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Location: Wyoming County NY

Biography of Dawson W. Cooley

Dawson W. Cooley is president of the Oxford Bank in Sumner County. His home has been in Kansas for upwards of half a century, and while his years have been chiefly employed in the banking business, he has also identified himself with various other enterprises for the good and upbuilding of this state. Mr. Cooley is one of the surviving veterans of the great Union army during the Civil war. He served during the first two years of that struggle in one of the noted regiments of New York State. His enlistment was in Company C of the Ninth New York Volunteer Infantry, known as the Hawkins Zouaves. It was a two-year regiment, and its arduous service was indicated by mention of the more prominent battles in which it was engaged, as follows: Big Bethel, Virginia, the capture of Hatteras on Roanoke Island, Elizabeth City, Newbern, Camden, South Mountain, Antietam, Fredericksburg and Suffolk. Mr. Cooley was with his regiment in all these movements and campaigns, and at the expiration of his enlistment returned home and for a short time was in the employ of the Erie Railway Company. He then went to Nashville, Tennessee, and was in the military railroad service of the Federal Government until the close of the war. He was born on a farm near Attica in Wyoming County, New York, August 11, 1839, being the...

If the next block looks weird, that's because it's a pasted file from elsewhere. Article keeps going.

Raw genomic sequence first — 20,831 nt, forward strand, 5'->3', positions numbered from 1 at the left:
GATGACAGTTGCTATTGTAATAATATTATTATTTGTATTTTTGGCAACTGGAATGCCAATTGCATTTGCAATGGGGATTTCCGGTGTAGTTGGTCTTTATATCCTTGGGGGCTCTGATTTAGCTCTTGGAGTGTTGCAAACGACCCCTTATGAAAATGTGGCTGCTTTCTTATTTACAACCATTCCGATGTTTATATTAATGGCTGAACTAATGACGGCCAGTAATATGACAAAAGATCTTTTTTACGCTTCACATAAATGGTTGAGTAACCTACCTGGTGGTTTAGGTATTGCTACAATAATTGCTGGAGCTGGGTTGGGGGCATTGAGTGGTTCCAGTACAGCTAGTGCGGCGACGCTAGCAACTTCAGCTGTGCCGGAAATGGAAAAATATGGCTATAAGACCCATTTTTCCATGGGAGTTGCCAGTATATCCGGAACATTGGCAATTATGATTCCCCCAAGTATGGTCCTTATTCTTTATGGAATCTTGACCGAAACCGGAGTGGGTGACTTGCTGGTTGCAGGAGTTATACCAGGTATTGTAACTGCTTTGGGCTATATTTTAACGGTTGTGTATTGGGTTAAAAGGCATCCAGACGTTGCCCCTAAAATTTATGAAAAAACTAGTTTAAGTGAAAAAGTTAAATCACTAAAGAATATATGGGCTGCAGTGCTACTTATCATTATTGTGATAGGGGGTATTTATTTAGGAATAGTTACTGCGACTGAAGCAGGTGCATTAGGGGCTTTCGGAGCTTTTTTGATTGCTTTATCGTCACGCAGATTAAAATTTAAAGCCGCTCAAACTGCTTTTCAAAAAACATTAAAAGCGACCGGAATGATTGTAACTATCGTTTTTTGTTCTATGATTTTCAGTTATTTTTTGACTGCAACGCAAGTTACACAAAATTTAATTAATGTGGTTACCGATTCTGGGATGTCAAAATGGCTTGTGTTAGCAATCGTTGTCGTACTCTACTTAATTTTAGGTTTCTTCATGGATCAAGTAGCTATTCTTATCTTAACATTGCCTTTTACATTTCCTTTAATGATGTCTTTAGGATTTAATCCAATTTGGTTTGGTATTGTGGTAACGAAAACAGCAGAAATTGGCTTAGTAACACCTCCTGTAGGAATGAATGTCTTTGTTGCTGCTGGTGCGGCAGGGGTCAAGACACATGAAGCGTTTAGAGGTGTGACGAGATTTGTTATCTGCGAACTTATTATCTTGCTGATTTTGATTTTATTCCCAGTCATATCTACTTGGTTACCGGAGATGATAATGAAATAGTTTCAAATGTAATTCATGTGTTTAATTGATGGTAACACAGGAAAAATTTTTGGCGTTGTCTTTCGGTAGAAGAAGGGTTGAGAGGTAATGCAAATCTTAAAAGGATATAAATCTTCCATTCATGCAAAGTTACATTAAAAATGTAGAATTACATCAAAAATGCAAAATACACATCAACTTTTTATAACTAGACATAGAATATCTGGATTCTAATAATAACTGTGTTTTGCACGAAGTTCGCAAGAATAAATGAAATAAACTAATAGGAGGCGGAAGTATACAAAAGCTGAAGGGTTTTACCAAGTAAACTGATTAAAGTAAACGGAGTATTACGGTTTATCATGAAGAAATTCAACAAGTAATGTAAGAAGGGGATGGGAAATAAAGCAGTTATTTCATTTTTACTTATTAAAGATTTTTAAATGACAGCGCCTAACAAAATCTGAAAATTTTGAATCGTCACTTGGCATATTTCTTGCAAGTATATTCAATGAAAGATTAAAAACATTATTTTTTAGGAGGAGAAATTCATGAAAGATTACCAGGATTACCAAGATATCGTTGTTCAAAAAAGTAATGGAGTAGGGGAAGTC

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Biographical Sketch of John Walter Tyler

Tyler, John Walter; lawyer; born, South Newburg, O., May 4, 1841; son of Cutler and Sarah Fisher Tyler; educated, common and High schools; A. B., Oberlin College, 1867, and A. M., 1870; graduated from the Union Law School, Cleveland; admitted to the bar at Wooster, O., in 1862; married, Castile, N. Y., Dee. 29, 1875, Mary E. Higgins; issue, two sons, Walter J. and Paul W. Tyler, three daughters, Mrs W. K. Hayes, Mrs. Charles J. Johnson, and Marie S. Tyler; member and clerk of Board of County School Examiners, Lake County, 1862-1868; law partnership in Painesville with Franklin Paine, 1862-1867, and in Cleveland for ten years with Amos...

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Alderman, Albert Lockwood – Obituary